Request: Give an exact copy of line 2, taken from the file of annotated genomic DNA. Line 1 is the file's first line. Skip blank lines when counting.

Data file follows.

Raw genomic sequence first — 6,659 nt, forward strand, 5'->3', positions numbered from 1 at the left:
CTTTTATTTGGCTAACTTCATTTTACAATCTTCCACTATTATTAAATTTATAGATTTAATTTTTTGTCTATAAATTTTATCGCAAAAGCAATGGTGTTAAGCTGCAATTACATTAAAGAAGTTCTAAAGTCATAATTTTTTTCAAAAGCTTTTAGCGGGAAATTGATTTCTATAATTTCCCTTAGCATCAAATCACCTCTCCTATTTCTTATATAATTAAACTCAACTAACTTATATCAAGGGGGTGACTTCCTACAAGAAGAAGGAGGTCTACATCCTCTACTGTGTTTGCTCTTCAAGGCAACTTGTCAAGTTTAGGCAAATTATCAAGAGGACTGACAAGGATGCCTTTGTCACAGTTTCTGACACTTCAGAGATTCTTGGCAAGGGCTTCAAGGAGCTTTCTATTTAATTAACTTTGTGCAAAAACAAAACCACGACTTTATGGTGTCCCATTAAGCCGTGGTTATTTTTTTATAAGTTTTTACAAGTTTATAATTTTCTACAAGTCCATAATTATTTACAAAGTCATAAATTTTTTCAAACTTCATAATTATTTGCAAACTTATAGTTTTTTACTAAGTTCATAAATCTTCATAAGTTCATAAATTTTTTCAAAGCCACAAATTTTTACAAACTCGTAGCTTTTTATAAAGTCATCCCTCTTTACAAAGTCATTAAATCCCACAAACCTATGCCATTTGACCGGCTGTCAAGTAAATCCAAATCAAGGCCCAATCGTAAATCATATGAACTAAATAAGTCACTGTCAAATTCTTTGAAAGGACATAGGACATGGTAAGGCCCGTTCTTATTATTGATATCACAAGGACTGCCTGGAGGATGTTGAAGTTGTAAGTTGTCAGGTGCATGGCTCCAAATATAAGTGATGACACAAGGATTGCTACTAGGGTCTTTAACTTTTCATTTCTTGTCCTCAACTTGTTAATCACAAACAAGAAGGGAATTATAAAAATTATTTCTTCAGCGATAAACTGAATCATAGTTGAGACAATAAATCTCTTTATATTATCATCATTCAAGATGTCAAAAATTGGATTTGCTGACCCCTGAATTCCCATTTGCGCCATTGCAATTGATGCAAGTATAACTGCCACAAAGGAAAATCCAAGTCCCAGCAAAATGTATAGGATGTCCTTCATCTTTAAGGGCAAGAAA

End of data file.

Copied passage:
CTTTTATTTGGCTAACTTCATTTTACAATCTTCCACTATTATTAAATTTATAGATTTAATTTTTTGTCTATAAATTTTATCGCAAAAGCAATGGTGTTAAGCTGCAATTACATTAAAGAAGTTCTAAAGTCATAATTTTTTTCAAAAGCTTTTAGCGGGAAATTGATTTCTATAATTTCCCTTAGCATCAAATCACCTCTCCTATTTCTTATATAATTAAACTCAACTAACTTATATCAAGGGGGTGACTTCCTACAAGAAGAAGGAGGTCTACATCCTCTACTGTGTTTGCTCTTCAAGGCAACTTGTCAAGTTTAGGCAAATTATCAAGAGGACTGACAAGGATGCCTTTGTCACAGTTTCTGACACTTCAGAGATTCTTGGCAAGGGCTTCAAGGAGCTTTCTATTTAATTAACTTTGTGCAAAAACAAAACCACGACTTTATGGTGTCCCATTAAGCCGTGGTTATTTTTTTATAAGTTTTTACAAGTTTATAATTTTCTACAAGTCCATAATTATTTACAAAGTCATAAATTTTTTCAAACTTCATAATTATTTGCAAACTTATAGTTTTTTACTAAGTTCATAAATCTTCATAAGTTCATAAATTTTTTCAAAGCCACAAATTTTTACAAACTCGTAGCTTTTTATAAAGTCATCCCTCTTTACAAAGTCATTAAATCCCACAAACCTATGCCATTTGACCGGCTGTCAAGTAAATCCAAATCAAGGCCCAATCGTAAATCATATGAACTAAATAAGTCACTGTCAAATTCTTTGAAAGGACATAGGACATGGTAAGGCCCGTTCTTATTATTGATATCACAAGGACTGCCTGGAGGATGTTGAAGTTGTAAGTTGTCAGGTGCATGGCTCCAAATATAAGTGATGACACAAGGATTGCTACTAGGGTCTTTAACTTTTCATTTCTTGTCCTCAACTTGTTAATCACAAACAAGAAGGGAATTATAAAAATTATTTCTTCAGCGATAAACTGAATCATAGTTGAGACAATAAATCTCTTTATATTATCATCATTCAAGATGTCAAAAATTGGATTTGCTGACCCCTGAATTCCCATTTGCGCCATTGCAATTGATGCAAGTATAACTGCCACAAAGGAAAATCCAAGTCCCAGCAAAATGTATAGGATGTCCTTCATCTTTAAGGGCAAGAAA